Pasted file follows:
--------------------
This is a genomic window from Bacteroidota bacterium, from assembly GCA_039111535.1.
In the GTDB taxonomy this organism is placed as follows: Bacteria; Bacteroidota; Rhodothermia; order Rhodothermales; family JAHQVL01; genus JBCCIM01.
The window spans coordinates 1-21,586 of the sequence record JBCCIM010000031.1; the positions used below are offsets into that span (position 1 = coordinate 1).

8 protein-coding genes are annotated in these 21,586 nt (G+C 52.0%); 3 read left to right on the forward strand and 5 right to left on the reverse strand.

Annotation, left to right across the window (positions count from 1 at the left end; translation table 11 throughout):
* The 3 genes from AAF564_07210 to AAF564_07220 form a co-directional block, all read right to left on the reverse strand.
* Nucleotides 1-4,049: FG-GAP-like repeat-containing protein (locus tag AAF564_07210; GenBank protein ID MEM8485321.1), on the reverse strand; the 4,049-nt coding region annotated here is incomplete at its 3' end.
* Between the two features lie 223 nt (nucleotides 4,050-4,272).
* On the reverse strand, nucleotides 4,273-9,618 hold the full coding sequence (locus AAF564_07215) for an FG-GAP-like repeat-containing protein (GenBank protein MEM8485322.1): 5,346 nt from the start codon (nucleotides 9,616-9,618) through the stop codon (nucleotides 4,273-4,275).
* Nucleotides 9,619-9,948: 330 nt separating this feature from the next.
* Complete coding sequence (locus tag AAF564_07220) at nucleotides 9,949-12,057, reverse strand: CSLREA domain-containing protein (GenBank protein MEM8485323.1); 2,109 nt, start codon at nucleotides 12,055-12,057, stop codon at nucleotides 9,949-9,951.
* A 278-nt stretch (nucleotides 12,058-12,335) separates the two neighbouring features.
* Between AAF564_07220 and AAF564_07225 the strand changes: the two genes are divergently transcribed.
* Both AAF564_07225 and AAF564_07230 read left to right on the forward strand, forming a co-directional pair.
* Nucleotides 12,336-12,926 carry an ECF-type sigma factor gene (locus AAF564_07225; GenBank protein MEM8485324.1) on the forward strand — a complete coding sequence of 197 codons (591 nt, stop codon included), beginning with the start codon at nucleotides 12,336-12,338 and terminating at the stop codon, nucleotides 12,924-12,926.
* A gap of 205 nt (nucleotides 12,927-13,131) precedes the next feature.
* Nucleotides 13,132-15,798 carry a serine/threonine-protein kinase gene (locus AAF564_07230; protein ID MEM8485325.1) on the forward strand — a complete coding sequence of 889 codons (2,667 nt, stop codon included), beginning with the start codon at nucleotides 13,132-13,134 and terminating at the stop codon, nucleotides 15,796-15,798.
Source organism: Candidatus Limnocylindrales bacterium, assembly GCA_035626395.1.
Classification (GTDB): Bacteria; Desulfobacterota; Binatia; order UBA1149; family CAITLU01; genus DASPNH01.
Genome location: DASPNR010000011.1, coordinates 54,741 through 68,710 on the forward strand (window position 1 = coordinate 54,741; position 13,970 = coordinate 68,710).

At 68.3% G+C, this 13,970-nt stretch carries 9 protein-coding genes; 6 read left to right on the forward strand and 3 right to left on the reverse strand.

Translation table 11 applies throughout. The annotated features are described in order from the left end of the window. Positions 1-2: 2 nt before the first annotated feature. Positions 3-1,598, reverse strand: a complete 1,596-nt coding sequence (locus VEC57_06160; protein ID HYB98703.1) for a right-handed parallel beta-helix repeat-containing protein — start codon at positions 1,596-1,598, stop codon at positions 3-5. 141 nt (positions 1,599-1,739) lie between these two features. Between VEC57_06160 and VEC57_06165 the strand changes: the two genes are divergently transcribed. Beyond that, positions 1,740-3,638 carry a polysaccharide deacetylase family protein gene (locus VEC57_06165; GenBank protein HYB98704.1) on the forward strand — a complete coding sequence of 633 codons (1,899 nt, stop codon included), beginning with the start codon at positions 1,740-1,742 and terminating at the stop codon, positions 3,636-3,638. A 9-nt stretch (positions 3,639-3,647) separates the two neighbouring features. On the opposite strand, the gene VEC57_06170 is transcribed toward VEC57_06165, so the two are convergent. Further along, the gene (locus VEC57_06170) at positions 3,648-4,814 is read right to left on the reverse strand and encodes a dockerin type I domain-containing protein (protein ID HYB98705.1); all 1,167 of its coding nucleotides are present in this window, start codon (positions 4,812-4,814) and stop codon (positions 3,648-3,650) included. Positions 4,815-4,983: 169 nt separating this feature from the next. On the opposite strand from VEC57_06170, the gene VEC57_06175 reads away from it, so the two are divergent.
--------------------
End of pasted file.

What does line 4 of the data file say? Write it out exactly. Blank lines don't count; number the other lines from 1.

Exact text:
8 protein-coding genes are annotated in these 21,586 nt (G+C 52.0%); 3 read left to right on the forward strand and 5 right to left on the reverse strand.